My life as a Christian is not what I expected. In fact, at one point I said to God, “Is this worth it? Thirty years I have followed you as closely as possible, and this is how it turns out? Should I just leave you now? What is the point?” Shock and disappointment filled my heart and I wondered what my life meant.
Then ever so gently Peter’s words in John 6:68 settled in my mind, “Where would I go? You have the words of life.” I knew God’s word is steadfast, timeless, and relevant, and the decision was made. In fact, that decision was made when I committed my life to Christ. I would not leave my Saviour, for God would never let go of me. However, I would need to work through my resentment toward God about my unmet expectations, for they created a barrier in my relationship with Him. Perhaps not unlike Naomi’s experience in the book of Ruth.
On Expectations and the Life of Naomi
When I reviewed the story of Naomi from Naomi’s perspective rather than Ruth’s in my study Naomi: Reason to Hope, it was a revelation in God’s truth for me. Don’t call me Naomi (pleasant), call me Mara (bitter) she says in Ruth 1. Her expectations were dashed, and she was bitter. She expected, as one of God’s covenant people, to experience personal peace and affluence. She wanted to be a wife and mother, with resources and an abundant life. Within ten years, all those expectations were crushed, she was left responsible for two daughters-in-law, and she felt she had no assets. “I went out full and I came back empty” she says.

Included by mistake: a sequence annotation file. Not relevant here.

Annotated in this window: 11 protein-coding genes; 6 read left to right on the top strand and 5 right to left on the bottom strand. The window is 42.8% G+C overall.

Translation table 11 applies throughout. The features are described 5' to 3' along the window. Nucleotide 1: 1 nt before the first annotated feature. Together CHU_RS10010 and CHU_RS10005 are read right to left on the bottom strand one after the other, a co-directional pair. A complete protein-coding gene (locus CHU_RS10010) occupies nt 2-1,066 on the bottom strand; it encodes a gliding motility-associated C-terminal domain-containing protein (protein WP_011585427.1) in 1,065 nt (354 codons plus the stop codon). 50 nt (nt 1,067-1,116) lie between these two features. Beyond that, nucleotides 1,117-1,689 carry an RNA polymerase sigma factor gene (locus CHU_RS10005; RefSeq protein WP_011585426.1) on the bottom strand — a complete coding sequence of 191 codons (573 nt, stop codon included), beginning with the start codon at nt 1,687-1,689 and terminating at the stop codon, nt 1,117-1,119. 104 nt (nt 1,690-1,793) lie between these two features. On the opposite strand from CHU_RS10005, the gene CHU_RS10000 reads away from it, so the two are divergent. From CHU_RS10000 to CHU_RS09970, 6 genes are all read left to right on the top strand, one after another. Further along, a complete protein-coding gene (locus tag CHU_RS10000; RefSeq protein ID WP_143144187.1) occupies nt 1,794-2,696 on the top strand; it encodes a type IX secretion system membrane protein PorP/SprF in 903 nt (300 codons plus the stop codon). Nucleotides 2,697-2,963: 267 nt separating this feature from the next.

Had Naomi really come back empty? Had God abandoned her? Was God insufficient? Naomi’s perspective was not God’s perspective. Naomi looked at her immediate circumstances; God planned eternity and the salvation of all generations. Naomi was concerned with how she felt and what she wanted; God was concerned with the birth of the Saviour. Who would facilitate a godly line? Would Naomi cooperate with God in assuring the descendants of Salmon, Elimelech, and Boaz? These men are ancestors to King David and in the lineage of the Lord Jesus!
A study of Naomi in the book of Ruth demonstrated that life brings financial insecurity, loss, death, transitions, conflict, and drama. These are a part of life we don’t want to expect. We feel surprise or even shock when devastating events come. But there is hope: God is present, and He is good. May I repeat, God is good. In His love and sovereign control, God never fails to do good to and for us…